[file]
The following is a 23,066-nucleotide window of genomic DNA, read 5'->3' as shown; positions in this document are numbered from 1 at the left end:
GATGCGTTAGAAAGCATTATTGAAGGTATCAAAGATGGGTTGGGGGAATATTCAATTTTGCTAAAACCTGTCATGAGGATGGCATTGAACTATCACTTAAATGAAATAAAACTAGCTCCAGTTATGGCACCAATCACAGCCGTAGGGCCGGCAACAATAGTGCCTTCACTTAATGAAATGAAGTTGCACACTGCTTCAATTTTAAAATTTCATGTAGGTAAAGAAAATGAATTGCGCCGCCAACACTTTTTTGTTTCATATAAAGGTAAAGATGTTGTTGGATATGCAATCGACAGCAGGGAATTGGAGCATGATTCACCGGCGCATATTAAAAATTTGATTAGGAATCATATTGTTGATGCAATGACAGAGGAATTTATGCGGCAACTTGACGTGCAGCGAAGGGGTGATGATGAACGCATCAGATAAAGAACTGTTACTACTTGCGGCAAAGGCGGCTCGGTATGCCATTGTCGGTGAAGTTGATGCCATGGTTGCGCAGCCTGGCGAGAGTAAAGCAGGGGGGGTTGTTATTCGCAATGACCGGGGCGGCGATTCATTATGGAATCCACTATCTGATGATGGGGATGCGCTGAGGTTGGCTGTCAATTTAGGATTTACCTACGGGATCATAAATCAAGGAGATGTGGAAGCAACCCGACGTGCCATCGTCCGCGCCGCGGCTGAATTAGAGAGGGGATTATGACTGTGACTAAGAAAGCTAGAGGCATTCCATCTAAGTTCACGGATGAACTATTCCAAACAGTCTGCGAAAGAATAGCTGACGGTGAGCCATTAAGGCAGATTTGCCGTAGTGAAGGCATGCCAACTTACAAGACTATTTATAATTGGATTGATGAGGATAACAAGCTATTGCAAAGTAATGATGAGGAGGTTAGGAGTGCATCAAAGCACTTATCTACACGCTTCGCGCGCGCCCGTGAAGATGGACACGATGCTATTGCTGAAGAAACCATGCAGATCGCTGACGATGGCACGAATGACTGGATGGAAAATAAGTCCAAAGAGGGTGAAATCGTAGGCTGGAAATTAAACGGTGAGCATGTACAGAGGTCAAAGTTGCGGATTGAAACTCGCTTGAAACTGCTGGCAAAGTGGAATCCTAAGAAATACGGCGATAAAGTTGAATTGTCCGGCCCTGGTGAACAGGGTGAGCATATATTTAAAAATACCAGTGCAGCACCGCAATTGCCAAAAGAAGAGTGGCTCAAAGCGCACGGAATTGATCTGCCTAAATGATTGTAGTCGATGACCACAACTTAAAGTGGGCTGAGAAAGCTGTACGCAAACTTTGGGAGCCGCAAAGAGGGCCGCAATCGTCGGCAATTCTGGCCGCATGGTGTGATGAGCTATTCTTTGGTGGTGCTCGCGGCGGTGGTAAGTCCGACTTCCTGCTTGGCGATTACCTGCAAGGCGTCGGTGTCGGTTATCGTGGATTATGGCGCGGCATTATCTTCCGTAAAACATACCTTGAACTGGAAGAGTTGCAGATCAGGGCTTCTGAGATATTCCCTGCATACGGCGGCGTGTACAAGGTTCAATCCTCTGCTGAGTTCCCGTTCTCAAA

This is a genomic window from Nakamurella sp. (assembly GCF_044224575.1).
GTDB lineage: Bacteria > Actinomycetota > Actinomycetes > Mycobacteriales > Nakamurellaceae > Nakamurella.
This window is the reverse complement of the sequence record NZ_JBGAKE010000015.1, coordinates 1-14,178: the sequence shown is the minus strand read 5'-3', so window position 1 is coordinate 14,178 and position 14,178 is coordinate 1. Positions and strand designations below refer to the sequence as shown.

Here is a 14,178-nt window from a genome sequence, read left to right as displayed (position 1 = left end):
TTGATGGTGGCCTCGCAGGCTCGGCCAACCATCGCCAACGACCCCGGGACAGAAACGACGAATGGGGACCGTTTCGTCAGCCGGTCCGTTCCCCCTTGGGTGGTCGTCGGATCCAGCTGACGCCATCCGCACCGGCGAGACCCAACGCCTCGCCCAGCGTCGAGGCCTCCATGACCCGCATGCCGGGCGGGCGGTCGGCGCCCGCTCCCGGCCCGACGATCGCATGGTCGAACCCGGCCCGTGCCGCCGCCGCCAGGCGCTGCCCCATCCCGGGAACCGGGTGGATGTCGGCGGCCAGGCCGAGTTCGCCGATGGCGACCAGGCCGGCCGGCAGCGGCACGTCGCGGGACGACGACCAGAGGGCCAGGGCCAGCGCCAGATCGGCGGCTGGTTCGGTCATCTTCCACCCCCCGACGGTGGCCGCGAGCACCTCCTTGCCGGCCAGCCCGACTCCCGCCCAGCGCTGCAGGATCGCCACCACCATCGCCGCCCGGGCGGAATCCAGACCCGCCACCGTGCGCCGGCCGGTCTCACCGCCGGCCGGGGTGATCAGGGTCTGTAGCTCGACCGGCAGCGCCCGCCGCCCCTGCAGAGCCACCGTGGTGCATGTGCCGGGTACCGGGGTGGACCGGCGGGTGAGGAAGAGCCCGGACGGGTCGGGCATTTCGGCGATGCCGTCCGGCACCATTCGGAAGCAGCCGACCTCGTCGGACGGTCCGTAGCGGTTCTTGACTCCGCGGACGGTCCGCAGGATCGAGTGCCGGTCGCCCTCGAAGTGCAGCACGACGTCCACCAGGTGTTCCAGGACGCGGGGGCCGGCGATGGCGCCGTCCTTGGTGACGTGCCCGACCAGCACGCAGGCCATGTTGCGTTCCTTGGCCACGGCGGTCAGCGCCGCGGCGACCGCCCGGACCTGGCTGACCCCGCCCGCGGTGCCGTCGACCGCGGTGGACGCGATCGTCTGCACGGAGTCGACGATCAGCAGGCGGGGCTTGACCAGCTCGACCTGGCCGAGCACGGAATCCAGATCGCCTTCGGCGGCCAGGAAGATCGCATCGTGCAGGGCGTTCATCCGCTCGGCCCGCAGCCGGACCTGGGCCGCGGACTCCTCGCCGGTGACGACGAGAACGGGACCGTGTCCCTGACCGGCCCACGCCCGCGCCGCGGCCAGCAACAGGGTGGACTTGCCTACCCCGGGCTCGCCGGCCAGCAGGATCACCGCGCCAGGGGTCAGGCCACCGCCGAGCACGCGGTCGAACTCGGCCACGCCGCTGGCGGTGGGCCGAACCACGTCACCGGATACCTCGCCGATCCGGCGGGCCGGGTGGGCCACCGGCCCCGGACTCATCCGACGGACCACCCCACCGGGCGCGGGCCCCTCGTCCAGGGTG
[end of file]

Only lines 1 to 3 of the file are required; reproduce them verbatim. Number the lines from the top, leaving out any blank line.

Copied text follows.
The following is a 23,066-nucleotide window of genomic DNA, read 5'->3' as shown; positions in this document are numbered from 1 at the left end:
GATGCGTTAGAAAGCATTATTGAAGGTATCAAAGATGGGTTGGGGGAATATTCAATTTTGCTAAAACCTGTCATGAGGATGGCATTGAACTATCACTTAAATGAAATAAAACTAGCTCCAGTTATGGCACCAATCACAGCCGTAGGGCCGGCAACAATAGTGCCTTCACTTAATGAAATGAAGTTGCACACTGCTTCAATTTTAAAATTTCATGTAGGTAAAGAAAATGAATTGCGCCGCCAACACTTTTTTGTTTCATATAAAGGTAAAGATGTTGTTGGATATGCAATCGACAGCAGGGAATTGGAGCATGATTCACCGGCGCATATTAAAAATTTGATTAGGAATCATATTGTTGATGCAATGACAGAGGAATTTATGCGGCAACTTGACGTGCAGCGAAGGGGTGATGATGAACGCATCAGATAAAGAACTGTTACTACTTGCGGCAAAGGCGGCTCGGTATGCCATTGTCGGTGAAGTTGATGCCATGGTTGCGCAGCCTGGCGAGAGTAAAGCAGGGGGGGTTGTTATTCGCAATGACCGGGGCGGCGATTCATTATGGAATCCACTATCTGATGATGGGGATGCGCTGAGGTTGGCTGTCAATTTAGGATTTACCTACGGGATCATAAATCAAGGAGATGTGGAAGCAACCCGACGTGCCATCGTCCGCGCCGCGGCTGAATTAGAGAGGGGATTATGACTGTGACTAAGAAAGCTAGAGGCATTCCATCTAAGTTCACGGATGAACTATTCCAAACAGTCTGCGAAAGAATAGCTGACGGTGAGCCATTAAGGCAGATTTGCCGTAGTGAAGGCATGCCAACTTACAAGACTATTTATAATTGGATTGATGAGGATAACAAGCTATTGCAAAGTAATGATGAGGAGGTTAGGAGTGCATCAAAGCACTTATCTACACGCTTCGCGCGCGCCCGTGAAGATGGACACGATGCTATTGCTGAAGAAACCATGCAGATCGCTGACGATGGCACGAATGACTGGATGGAAAATAAGTCCAAAGAGGGTGAAATCGTAGGCTGGAAATTAAACGGTGAGCATGTACAGAGGTCAAAGTTGCGGATTGAAACTCGCTTGAAACTGCTGGCAAAGTGGAATCCTAAGAAATACGGCGATAAAGTTGAATTGTCCGGCCCTGGTGAACAGGGTGAGCATATATTTAAAAATACCAGTGCAGCACCGCAATTGCCAAAAGAAGAGTGGCTCAAAGCGCACGGAATTGATCTGCCTAAATGATTGTAGTCGATGACCACAACTTAAAGTGGGCTGAGAAAGCTGTACGCAAACTTTGGGAGCCGCAAAGAGGGCCGCAATCGTCGGCAATTCTGGCCGCATGGTGTGATGAGCTATTCTTTGGTGGTGCTCGCGGCGGTGGTAAGTCCGACTTCCTGCTTGGCGATTACCTGCAAGGCGTCGGTGTCGGTTATCGTGGATTATGGCGCGGCATTATCTTCCGTAAAACATACCTTGAACTGGAAGAGTTGCAGATCAGGGCTTCTGAGATATTCCCTGCATACGGCGGCGTGTACAAGGTTCAATCCTCTGCTGAGTTCCCGTTCTCAAA

This is a genomic window from Nakamurella sp. (assembly GCF_044224575.1).